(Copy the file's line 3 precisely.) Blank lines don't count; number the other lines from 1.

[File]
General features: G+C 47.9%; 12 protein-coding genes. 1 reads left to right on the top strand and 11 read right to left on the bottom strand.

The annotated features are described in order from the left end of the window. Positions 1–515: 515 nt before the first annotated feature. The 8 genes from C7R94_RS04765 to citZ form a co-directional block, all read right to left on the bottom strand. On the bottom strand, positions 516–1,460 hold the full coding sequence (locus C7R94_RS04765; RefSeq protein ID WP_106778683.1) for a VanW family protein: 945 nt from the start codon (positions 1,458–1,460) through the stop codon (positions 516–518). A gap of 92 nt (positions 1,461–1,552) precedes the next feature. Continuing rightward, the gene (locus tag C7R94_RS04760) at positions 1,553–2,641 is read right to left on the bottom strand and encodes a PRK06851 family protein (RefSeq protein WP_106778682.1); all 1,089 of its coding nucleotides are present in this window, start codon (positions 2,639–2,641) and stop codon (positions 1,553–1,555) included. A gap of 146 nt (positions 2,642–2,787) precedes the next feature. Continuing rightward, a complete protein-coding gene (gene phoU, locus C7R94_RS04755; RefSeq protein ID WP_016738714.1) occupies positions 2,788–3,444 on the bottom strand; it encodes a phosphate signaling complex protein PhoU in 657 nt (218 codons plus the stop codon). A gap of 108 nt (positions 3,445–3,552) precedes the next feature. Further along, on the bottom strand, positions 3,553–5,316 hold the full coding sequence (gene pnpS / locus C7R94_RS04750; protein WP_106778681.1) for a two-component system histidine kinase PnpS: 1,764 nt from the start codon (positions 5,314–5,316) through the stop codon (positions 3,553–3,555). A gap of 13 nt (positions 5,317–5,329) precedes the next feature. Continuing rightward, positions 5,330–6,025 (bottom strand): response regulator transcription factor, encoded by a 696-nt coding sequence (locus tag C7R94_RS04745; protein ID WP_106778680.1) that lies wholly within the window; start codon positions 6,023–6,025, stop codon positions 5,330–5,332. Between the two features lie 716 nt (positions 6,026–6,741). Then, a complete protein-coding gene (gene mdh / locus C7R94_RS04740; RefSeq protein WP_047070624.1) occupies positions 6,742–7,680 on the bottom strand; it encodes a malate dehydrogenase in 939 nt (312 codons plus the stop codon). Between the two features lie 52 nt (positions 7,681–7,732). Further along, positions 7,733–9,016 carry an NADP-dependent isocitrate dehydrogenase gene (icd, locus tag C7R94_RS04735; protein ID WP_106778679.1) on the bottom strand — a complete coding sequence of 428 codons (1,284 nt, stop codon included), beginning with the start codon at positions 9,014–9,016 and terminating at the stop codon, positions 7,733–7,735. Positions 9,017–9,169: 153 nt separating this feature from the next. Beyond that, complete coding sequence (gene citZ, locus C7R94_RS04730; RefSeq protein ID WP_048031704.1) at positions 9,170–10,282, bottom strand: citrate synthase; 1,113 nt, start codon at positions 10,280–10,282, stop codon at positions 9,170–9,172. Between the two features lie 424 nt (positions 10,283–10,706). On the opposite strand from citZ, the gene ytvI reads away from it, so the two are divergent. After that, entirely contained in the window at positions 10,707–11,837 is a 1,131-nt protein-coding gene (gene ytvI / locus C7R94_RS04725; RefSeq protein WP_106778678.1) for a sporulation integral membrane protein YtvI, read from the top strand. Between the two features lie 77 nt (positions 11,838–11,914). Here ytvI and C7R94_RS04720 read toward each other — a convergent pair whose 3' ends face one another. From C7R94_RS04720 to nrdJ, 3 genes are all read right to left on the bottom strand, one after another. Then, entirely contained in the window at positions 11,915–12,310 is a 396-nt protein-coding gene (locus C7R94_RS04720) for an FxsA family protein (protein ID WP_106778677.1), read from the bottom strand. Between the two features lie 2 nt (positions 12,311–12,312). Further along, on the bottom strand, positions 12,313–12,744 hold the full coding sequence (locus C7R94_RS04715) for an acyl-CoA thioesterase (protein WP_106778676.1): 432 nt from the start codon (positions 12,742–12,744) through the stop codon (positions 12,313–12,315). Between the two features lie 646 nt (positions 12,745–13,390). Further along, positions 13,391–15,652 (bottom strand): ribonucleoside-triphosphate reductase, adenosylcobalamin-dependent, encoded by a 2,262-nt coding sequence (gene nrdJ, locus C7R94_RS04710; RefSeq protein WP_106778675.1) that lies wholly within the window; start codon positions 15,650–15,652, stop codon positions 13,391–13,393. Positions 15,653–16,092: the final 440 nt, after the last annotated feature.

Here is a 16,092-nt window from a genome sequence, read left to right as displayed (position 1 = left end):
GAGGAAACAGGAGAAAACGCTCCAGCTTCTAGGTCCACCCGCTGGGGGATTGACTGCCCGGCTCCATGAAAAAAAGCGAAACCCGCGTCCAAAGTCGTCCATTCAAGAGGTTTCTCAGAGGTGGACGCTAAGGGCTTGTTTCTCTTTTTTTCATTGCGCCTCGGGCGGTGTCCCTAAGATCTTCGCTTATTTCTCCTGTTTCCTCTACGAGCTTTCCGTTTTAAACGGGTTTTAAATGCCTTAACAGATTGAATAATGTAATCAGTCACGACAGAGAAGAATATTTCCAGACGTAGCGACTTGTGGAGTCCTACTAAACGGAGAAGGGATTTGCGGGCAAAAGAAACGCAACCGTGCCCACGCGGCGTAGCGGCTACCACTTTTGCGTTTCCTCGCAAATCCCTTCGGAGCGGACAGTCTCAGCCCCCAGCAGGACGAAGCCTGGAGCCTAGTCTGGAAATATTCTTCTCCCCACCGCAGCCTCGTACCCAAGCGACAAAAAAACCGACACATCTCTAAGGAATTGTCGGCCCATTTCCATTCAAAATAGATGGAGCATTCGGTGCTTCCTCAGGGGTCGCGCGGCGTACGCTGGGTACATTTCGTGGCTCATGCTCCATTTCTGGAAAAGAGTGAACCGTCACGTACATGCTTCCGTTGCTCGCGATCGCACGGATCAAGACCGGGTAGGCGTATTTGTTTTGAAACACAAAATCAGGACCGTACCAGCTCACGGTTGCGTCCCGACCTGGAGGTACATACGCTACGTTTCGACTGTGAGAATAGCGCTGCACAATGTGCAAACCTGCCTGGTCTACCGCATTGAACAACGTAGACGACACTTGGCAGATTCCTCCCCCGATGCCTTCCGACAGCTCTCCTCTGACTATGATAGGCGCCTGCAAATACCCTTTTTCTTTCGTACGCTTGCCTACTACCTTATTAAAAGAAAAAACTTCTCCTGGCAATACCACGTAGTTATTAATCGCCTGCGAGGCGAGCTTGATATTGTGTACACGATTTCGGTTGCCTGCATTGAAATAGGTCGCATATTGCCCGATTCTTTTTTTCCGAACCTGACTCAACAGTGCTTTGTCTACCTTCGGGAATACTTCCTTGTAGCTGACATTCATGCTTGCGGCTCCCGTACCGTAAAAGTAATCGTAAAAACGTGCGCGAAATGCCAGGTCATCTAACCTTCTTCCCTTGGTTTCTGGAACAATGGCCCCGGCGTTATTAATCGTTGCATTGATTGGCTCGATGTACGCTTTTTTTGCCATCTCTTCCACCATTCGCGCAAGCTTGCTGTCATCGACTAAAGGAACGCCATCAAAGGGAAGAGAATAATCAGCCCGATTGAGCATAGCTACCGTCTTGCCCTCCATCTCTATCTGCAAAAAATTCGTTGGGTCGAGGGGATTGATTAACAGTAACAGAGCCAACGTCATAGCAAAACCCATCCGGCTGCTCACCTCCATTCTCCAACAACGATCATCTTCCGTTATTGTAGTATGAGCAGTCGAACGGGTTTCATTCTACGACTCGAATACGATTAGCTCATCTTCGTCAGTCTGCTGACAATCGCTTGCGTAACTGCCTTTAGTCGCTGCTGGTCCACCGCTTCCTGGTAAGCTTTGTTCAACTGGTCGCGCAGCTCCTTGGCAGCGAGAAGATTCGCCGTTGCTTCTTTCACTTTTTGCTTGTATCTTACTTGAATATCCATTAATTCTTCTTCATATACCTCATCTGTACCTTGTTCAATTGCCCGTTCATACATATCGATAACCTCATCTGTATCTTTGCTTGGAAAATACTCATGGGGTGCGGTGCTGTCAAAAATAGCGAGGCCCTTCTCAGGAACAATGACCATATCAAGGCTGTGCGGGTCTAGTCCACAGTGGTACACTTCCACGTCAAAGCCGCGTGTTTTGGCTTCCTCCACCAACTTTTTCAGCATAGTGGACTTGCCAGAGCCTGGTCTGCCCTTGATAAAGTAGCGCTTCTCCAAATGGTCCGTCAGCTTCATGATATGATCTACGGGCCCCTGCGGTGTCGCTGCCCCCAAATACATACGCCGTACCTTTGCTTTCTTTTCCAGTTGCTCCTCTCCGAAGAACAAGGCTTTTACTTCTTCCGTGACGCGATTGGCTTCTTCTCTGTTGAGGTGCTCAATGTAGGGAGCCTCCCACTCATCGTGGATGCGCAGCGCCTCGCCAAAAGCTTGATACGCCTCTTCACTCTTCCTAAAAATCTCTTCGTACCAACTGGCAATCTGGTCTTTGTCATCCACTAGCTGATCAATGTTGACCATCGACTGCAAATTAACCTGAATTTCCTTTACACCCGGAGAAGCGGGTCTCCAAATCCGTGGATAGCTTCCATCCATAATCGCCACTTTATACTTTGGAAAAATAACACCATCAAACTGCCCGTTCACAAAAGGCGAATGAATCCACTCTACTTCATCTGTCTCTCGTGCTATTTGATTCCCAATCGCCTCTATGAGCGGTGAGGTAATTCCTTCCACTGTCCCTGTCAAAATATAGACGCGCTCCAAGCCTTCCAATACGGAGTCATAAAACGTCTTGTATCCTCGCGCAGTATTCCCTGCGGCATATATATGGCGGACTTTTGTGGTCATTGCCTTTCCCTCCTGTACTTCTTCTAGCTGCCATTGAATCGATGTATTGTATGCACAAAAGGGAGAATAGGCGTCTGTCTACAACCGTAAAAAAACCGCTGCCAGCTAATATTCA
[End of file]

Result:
Here is a 16,092-nt window from a genome sequence, read left to right as displayed (position 1 = left end):